Protecting your private information


Think about how much you earn, the amount you have in the bank, your spending habits or the number of checks you bounced. Then think, "Whose business is it?"

It's something more consumers are asking with the growth of the Internet and mergers in the financial industry that put more personal financial information up for grabs, consumer advocates say.

"It's sort of the best of times and worst of times," said Evan Hendricks, editor of Privacy Times, a newsletter in Washington.

The worst is that more personal information is being collected about individuals than ever, and laws don't adequately protect privacy, he said.

The best is "the public awareness, and resistance is rising to bad privacy practices," he said.

The latest tug-of-war over privacy rights is under way as federal regulators prepare to release next month the rules under which financial institutions can divulge customers' financial information to affiliates and outside companies.

As proposed, financial institutions -- which even include travel agencies -- must inform customers about privacy policies annually. The institutions can share customers' personal information, such as account numbers and balances, with affiliates, but must allow consumers to "opt out" from having that data given to outside companies, such as telemarketers.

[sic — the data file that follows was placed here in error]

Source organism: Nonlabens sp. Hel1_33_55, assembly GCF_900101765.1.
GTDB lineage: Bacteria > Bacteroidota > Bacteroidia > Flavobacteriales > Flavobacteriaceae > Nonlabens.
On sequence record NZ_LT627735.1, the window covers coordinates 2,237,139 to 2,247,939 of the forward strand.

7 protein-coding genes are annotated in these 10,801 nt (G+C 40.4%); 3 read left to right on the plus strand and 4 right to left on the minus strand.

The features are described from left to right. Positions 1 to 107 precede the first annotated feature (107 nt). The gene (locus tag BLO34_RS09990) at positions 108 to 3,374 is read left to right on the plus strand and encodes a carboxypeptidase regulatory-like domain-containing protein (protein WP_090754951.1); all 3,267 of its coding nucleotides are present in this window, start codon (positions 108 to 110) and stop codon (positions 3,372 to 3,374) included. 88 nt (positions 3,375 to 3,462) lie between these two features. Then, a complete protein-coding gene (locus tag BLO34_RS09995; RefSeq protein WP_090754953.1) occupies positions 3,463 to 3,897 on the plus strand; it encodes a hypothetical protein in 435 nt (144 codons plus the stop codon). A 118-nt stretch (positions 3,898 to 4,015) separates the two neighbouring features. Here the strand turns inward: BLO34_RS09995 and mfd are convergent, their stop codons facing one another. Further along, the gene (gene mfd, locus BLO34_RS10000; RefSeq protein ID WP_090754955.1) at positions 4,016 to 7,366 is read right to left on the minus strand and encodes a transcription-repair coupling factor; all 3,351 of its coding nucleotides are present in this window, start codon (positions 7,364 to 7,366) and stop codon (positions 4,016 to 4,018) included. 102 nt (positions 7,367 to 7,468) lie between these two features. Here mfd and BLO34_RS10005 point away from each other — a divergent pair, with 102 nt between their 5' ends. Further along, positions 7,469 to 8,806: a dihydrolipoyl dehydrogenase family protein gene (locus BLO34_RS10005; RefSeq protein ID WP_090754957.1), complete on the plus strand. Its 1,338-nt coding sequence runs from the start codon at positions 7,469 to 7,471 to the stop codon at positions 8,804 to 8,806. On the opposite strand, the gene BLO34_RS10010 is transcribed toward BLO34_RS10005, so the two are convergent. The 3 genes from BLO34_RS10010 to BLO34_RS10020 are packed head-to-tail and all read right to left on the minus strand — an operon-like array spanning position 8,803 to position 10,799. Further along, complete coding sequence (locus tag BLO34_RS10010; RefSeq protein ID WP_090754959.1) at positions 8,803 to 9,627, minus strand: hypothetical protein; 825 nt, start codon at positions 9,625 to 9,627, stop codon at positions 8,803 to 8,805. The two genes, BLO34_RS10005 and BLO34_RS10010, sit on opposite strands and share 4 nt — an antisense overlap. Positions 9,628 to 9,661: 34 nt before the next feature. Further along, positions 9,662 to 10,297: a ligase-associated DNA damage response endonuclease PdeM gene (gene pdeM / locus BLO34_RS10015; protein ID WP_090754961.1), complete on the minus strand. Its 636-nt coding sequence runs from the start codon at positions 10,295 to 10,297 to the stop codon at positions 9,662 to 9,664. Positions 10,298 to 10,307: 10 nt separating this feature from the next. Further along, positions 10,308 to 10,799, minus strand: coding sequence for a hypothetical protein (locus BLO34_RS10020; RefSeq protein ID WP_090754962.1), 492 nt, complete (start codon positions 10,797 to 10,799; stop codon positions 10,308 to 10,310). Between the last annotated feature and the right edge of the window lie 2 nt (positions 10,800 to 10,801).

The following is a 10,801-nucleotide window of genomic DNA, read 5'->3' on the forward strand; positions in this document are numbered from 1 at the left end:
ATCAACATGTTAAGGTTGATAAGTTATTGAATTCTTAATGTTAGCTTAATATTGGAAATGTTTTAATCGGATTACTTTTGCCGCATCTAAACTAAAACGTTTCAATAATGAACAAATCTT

There are exceptions. A bank, for instance, can share information with an outsider without letting customers opt out if the two companies have an agreement, such as a contract to market the lender's products. The marketer can't use the information for any other purpose, though.

Banks and their supporters maintain that financial institutions are built on trust and they won't weaken that foundation by misusing customer information.

But at a privacy seminar last month in Arlington, Va., consumer advocates said the proposed rules are full of loopholes.

Minnesota Attorney General Mike Hatch said the rules will allow telemarketers to target the elderly for inappropriate products. Hatch, who settled a lawsuit against U.S. Bancorp for sharing customers' information with a telemarketer, predicts that more lawsuits will be filed until stricter privacy laws are adopted.

In the meantime, the burden of protecting your privacy rests with you, consumer advocates said. Here are some steps they recommend to safeguard your information:

Take advantage of any provisions available to "opt out" of having your information shared.

Begin by reviewing your bank's privacy policy, carefully. Some banks allow customers to request that their information not be passed to affiliates or outside companies, but often that option is buried in the fine print, Hendricks said.

If you don't like your bank's privacy policy, shop for a lender whose policy you do like or try smaller banks that might be less inclined to sell your information or perhaps don't have affiliates to share information with, he said.

You can also opt out of pre-approved credit offers for two years or permanently by contacting major credit reporting agencies at 888-567-8688. This won't eliminate all offers because your request isn't sent to all agencies.

Get a copy of your credit report. The contents can be the deciding factor on whether you get a loan or a job, so it's important that the information is accurate. Also, the report can tip you off if someone else has applied for credit using your identity.